Vatican City, Nov 21, 2017 / 05:00 am
To prepare for Pope Francis’ trip to Burma, Cardinal Charles Maung Bo, the first and sole Burmese cardinal in the Church’s history, met with the Pontiff in a private audience Nov. 18. The cardinal offered the Pope three recommendations for his upcoming trip.
Cardinal Bo told CNA that “the meeting lasted about 30 minutes,” and that the Pope took each of his recommendations under consideration.
What did Cardinal Bo recommend?
First, he asked the Pope not to use the term “Rohingya” in speeches during the trip. Cardinal Bo explained that “the term is controversial.” In the Bengali language it means “a person who comes from the State of Rakhine”, though it is frequently suggested, and a matter of widespread controversy, that Rohingya are “a separate ethnic identity.”
“Extremists are trying to mobilize a population by using the word Rohingya, thus generating the risk of a possible new interreligious conflict,” the cardinal explained.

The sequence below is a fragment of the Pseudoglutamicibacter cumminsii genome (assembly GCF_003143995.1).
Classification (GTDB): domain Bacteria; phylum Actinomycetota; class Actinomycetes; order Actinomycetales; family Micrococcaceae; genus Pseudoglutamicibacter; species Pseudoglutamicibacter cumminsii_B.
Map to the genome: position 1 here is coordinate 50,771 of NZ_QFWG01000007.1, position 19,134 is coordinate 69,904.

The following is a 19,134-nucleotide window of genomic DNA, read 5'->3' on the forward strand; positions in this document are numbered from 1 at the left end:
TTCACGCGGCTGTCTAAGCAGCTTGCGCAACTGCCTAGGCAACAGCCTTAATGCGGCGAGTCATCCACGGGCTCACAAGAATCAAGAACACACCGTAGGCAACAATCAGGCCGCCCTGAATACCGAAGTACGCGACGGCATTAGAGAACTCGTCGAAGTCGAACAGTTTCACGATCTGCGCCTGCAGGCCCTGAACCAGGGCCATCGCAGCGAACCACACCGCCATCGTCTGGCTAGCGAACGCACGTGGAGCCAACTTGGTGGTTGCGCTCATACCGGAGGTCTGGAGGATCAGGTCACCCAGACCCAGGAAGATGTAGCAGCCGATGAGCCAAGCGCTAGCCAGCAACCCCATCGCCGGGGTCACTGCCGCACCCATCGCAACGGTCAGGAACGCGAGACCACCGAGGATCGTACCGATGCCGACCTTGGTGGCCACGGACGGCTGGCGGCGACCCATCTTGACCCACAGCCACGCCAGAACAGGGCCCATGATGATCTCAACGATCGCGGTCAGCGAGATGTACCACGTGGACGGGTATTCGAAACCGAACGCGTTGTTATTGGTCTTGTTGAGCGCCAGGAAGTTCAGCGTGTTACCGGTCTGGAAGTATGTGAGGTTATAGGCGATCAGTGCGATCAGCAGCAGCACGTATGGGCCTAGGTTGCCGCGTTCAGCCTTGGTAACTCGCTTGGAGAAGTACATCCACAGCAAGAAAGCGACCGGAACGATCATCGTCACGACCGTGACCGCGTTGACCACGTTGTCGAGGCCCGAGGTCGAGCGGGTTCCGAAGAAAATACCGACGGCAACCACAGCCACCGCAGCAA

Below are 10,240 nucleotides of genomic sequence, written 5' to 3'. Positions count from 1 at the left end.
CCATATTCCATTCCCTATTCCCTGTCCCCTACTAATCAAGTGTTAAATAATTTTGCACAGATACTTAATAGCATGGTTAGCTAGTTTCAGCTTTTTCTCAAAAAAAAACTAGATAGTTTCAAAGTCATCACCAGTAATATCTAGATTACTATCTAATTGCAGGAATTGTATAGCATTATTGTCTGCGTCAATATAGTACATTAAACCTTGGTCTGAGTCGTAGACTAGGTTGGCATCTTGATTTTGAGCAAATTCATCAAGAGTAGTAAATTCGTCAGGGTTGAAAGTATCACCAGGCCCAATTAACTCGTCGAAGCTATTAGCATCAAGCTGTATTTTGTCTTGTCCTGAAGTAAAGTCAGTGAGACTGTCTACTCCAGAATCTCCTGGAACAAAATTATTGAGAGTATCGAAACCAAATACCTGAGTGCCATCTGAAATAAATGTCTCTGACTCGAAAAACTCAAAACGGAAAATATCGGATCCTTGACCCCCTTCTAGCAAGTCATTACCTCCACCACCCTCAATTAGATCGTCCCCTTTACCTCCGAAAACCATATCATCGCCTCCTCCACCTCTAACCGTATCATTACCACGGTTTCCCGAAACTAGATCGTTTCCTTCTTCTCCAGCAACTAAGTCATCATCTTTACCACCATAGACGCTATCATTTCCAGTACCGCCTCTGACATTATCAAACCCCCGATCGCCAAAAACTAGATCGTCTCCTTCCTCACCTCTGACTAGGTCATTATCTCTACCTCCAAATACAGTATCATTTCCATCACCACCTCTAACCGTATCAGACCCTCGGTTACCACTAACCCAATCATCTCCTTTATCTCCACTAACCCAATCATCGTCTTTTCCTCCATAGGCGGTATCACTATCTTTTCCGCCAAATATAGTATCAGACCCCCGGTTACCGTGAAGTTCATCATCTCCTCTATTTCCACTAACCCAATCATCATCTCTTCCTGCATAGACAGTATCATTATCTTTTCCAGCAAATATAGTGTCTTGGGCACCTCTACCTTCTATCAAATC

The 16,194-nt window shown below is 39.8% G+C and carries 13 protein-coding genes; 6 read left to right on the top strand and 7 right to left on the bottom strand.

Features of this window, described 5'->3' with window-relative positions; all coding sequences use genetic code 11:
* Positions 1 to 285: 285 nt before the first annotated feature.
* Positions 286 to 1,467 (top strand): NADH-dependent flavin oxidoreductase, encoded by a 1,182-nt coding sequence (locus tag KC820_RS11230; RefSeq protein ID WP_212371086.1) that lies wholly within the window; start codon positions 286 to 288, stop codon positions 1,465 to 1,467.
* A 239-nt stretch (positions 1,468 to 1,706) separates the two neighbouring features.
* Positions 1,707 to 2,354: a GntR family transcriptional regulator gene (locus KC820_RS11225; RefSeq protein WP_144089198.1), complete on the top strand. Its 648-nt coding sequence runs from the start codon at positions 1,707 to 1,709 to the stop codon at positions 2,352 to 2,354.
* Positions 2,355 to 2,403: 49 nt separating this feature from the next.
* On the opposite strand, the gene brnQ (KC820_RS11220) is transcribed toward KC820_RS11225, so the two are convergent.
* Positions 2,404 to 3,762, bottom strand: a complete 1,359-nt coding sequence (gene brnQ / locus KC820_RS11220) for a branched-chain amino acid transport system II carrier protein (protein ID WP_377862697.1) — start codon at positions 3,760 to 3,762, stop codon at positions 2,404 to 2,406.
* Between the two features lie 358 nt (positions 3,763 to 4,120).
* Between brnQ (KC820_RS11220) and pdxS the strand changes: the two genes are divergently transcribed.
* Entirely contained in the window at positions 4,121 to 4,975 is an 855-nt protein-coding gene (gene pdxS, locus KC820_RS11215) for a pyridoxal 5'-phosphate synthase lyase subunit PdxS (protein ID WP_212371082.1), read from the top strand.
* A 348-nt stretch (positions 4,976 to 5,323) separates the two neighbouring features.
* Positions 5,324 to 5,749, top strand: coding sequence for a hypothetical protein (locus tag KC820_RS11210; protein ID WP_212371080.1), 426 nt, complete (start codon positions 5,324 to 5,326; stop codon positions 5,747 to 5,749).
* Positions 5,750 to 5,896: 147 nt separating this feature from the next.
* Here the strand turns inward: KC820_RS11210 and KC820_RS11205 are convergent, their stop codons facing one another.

The term “Rohingya” often refers to Muslims from in the Rakhine State of Burma, who are not granted citizenship under Burmese law, and thus are stateless. The United Nations estimated that 582,000 Rohingya have fled Burma for Bangladesh. Pope Francis has made a number of appeals for the protection of the Rohingya.
Cardinal Bo said that the correct term is “Muslims of the Rakhine State.” He added that there are other minorities in Burmese territory who are enduring persecution and conflicts, among them the Kachin, Kahn, and Shahn people. He said these ethnic minorities also face displacement, but the “media are weak in telling their story.”
Cardinal Bo’s second recommendation was to include in the Pope’s schedule a meeting with General Min Aung Hlaing, the Commander-in-Chief of the country’s Armed Forces. Burma functioned as a military dictatorship for more than 50 years, until democratic reforms taking root in 2011.